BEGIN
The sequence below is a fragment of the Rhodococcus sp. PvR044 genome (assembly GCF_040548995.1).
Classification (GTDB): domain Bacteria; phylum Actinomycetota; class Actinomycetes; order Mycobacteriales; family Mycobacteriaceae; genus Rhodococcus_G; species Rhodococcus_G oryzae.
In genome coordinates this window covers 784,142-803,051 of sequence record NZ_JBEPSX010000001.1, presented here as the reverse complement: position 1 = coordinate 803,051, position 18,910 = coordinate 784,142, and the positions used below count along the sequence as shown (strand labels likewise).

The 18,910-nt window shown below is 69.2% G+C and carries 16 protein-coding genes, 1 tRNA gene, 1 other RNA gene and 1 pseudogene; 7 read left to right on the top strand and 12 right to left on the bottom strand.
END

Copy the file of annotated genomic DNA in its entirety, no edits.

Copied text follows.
The sequence below is a fragment of the Rhodococcus sp. PvR044 genome (assembly GCF_040548995.1).
Classification (GTDB): domain Bacteria; phylum Actinomycetota; class Actinomycetes; order Mycobacteriales; family Mycobacteriaceae; genus Rhodococcus_G; species Rhodococcus_G oryzae.
In genome coordinates this window covers 784,142-803,051 of sequence record NZ_JBEPSX010000001.1, presented here as the reverse complement: position 1 = coordinate 803,051, position 18,910 = coordinate 784,142, and the positions used below count along the sequence as shown (strand labels likewise).

The 18,910-nt window shown below is 69.2% G+C and carries 16 protein-coding genes, 1 tRNA gene, 1 other RNA gene and 1 pseudogene; 7 read left to right on the top strand and 12 right to left on the bottom strand.